New Zealand is currently experiencing a housing shortage and the building and construction industry is building at a record level. This pressure carries the risk of declining quality in construction. Recent examples of quality issues range from poorly installed insulation, to badly poured concrete slabs and problems with steel reinforcing.
This programme will help eliminate quality issues by identifying the most common problems and the possible solutions to them. More importantly, it will look at why the industry is not making the necessary changes and explore ways in which they could be encouraged to do so.
'Quality' in buildings can be defined around three key parameters:
The critical success criteria of this programme are:
To find out more about the Programme, please contact the Programme Leader, Matthew Curtis.
Research under this programamme include:
What is quality in buildings?
The purpose of this project is to develop a definition of acceptable quality in different building types. This includes both compliance and aesthetic quality. The project will initially focus on generic quality problems, and then look at quality problems specific to particular types of buildings. Base data will come from a new survey on housing construction quality. The project will also assemble a panel of experts to help decide how we identify and assess quality.
Identifying the most common quality issues using a building pathology approach
At present information about quality issues is held privately or in hard-to-access databases. The purpose of this project is to see if it is possible to develop an improved source of information about quality issues and building failures. The data will then be analysed to identify the quality issues that most commonly lead to building failure - what is known as a "building pathology": approach. This information will make it possible to provide the industry with advice on the issues that need to be addressed.
Prioritising quality: identifying key quality issues
Quality issues can range from relatively minor problems to those that are likely to have serious long-term impacts. This project will identify the quality issues that cause the most concern, both from the point of view of owners, and in terms of a building's long-term durability and usability.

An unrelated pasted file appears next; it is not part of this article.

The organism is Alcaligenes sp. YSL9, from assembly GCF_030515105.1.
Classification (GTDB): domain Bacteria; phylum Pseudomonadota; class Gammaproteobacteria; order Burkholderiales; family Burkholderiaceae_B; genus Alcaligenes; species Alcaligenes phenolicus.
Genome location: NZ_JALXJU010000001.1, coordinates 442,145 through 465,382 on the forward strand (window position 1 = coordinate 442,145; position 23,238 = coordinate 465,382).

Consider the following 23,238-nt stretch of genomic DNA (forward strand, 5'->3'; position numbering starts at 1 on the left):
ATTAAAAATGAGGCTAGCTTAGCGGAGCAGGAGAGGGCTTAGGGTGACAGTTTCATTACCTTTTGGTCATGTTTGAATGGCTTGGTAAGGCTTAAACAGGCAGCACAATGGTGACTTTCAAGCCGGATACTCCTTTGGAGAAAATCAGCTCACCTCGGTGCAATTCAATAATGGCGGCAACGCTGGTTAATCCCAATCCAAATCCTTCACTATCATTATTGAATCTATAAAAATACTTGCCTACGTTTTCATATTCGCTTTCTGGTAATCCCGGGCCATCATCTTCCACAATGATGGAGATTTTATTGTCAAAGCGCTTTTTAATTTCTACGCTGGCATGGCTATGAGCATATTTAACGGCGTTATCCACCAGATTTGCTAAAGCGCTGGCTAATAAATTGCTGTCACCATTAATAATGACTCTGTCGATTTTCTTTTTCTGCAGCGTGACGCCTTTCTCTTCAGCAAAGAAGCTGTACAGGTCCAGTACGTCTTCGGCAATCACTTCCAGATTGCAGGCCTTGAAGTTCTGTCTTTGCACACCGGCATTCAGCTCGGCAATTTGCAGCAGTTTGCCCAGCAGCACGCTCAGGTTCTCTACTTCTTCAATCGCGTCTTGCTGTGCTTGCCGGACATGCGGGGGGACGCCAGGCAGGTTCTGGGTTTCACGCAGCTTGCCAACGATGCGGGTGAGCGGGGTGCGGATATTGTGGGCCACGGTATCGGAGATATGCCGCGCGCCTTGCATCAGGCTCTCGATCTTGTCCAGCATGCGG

We understand why the previous work to solve common quality issues has not been successful
Finding ways of encouraging the industry to adopt new ways
Industry buy-in is essential to eliminate quality issues. However, it is human nature to resist change - particularly when we don't understand the reasons for it. This project will look at the factors that make it more likely those working in the industry will adopt new practices and processes.
Evidence around quality issues - what can industry data source tell us?
Significant data is collected on the building and construction industry by a range of agencies and organisations across New Zealand. However, these individual datasets only ever tell one part of the whole story about the industry, with limited ability or infrastructure to connect data to derive new insights from it. This project explores opportunities to join existing datasets to gain these insights around building industry quality issues, and second identify ‘quick wins' available to improve performance.
We have determined the best way to reduce the incidence of common quality issues
Work on projects to address this critical success criteria are being developed and will begin in early 2017.
Work on projects to address this critical success criteria are being developed and will begin in 17/18.
Work on projects to address this critical success criteria are being developed and will begin in 17/18